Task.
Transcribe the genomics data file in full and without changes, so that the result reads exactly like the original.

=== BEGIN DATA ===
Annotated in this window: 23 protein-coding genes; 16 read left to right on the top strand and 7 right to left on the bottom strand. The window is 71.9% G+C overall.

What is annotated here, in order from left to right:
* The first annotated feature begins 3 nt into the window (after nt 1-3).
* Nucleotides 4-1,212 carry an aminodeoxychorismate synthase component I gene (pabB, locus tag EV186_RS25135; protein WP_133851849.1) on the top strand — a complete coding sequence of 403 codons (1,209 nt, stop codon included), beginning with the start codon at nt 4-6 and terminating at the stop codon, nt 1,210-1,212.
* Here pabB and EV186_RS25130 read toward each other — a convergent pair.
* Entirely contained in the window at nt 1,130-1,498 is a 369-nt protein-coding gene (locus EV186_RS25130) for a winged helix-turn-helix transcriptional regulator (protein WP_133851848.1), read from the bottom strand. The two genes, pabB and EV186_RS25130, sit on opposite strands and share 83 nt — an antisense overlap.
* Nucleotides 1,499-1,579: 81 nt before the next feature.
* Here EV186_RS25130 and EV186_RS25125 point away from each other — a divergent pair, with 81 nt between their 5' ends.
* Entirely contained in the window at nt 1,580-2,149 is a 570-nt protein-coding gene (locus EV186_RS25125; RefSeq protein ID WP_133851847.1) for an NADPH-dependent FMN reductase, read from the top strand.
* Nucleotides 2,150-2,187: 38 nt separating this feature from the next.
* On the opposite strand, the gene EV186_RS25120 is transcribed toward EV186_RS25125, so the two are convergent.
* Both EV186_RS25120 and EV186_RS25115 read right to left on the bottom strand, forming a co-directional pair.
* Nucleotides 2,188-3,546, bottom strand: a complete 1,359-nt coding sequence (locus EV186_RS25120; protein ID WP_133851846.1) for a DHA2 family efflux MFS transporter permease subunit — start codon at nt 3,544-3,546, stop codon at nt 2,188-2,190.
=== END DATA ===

Annotated in this window: 23 protein-coding genes; 16 read left to right on the top strand and 7 right to left on the bottom strand. The window is 71.9% G+C overall.

What is annotated here, in order from left to right:
* The first annotated feature begins 3 nt into the window (after nt 1-3).
* Nucleotides 4-1,212 carry an aminodeoxychorismate synthase component I gene (pabB, locus tag EV186_RS25135; protein WP_133851849.1) on the top strand — a complete coding sequence of 403 codons (1,209 nt, stop codon included), beginning with the start codon at nt 4-6 and terminating at the stop codon, nt 1,210-1,212.
* Here pabB and EV186_RS25130 read toward each other — a convergent pair.
* Entirely contained in the window at nt 1,130-1,498 is a 369-nt protein-coding gene (locus EV186_RS25130) for a winged helix-turn-helix transcriptional regulator (protein WP_133851848.1), read from the bottom strand. The two genes, pabB and EV186_RS25130, sit on opposite strands and share 83 nt — an antisense overlap.
* Nucleotides 1,499-1,579: 81 nt before the next feature.
* Here EV186_RS25130 and EV186_RS25125 point away from each other — a divergent pair, with 81 nt between their 5' ends.
* Entirely contained in the window at nt 1,580-2,149 is a 570-nt protein-coding gene (locus EV186_RS25125; RefSeq protein ID WP_133851847.1) for an NADPH-dependent FMN reductase, read from the top strand.
* Nucleotides 2,150-2,187: 38 nt separating this feature from the next.
* On the opposite strand, the gene EV186_RS25120 is transcribed toward EV186_RS25125, so the two are convergent.
* Both EV186_RS25120 and EV186_RS25115 read right to left on the bottom strand, forming a co-directional pair.
* Nucleotides 2,188-3,546, bottom strand: a complete 1,359-nt coding sequence (locus EV186_RS25120; protein ID WP_133851846.1) for a DHA2 family efflux MFS transporter permease subunit — start codon at nt 3,544-3,546, stop codon at nt 2,188-2,190.